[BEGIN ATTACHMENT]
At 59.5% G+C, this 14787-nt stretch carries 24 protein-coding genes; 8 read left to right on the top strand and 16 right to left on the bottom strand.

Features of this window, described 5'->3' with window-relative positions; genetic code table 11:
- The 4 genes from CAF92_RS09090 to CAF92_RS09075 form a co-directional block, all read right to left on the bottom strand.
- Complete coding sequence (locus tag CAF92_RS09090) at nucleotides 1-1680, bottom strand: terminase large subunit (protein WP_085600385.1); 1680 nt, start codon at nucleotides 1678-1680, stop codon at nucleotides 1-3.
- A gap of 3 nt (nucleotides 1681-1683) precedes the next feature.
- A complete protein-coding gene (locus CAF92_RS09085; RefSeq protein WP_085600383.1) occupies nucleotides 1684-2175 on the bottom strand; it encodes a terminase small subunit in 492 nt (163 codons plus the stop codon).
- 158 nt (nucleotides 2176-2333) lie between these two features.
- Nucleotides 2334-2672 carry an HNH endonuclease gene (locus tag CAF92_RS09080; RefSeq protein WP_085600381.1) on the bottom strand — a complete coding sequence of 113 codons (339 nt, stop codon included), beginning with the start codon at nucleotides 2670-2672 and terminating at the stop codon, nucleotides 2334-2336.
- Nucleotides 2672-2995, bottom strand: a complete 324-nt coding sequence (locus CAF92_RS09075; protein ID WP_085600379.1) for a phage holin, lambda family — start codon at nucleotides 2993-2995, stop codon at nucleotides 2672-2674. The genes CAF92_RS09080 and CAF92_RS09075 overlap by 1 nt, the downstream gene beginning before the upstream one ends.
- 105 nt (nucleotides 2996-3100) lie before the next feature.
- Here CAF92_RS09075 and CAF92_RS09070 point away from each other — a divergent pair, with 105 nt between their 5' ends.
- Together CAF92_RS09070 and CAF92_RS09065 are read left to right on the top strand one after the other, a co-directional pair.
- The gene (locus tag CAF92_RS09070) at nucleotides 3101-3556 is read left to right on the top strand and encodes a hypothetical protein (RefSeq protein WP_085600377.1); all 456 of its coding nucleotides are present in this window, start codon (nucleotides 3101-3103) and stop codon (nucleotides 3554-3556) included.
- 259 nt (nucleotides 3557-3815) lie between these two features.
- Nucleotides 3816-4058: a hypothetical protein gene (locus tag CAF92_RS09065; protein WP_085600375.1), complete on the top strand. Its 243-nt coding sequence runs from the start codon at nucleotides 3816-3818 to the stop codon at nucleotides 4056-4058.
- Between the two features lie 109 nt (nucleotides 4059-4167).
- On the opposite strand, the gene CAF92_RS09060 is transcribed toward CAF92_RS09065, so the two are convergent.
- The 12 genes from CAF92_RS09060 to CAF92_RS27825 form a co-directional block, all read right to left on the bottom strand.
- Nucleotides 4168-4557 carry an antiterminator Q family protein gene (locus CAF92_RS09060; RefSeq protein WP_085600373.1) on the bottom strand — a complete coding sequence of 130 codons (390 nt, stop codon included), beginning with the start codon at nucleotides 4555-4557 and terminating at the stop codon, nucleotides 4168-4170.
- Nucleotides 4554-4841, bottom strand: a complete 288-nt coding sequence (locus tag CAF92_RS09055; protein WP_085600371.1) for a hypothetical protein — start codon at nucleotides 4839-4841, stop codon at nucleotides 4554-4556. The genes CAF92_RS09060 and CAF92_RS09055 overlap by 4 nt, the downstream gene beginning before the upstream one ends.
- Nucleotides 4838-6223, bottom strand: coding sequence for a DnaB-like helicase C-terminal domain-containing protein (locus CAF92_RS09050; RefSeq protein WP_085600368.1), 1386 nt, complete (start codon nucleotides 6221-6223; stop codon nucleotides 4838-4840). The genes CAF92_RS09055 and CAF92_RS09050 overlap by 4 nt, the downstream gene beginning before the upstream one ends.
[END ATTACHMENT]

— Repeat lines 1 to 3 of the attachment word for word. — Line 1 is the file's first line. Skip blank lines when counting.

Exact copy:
At 59.5% G+C, this 14787-nt stretch carries 24 protein-coding genes; 8 read left to right on the top strand and 16 right to left on the bottom strand.

Features of this window, described 5'->3' with window-relative positions; genetic code table 11:
- The 4 genes from CAF92_RS09090 to CAF92_RS09075 form a co-directional block, all read right to left on the bottom strand.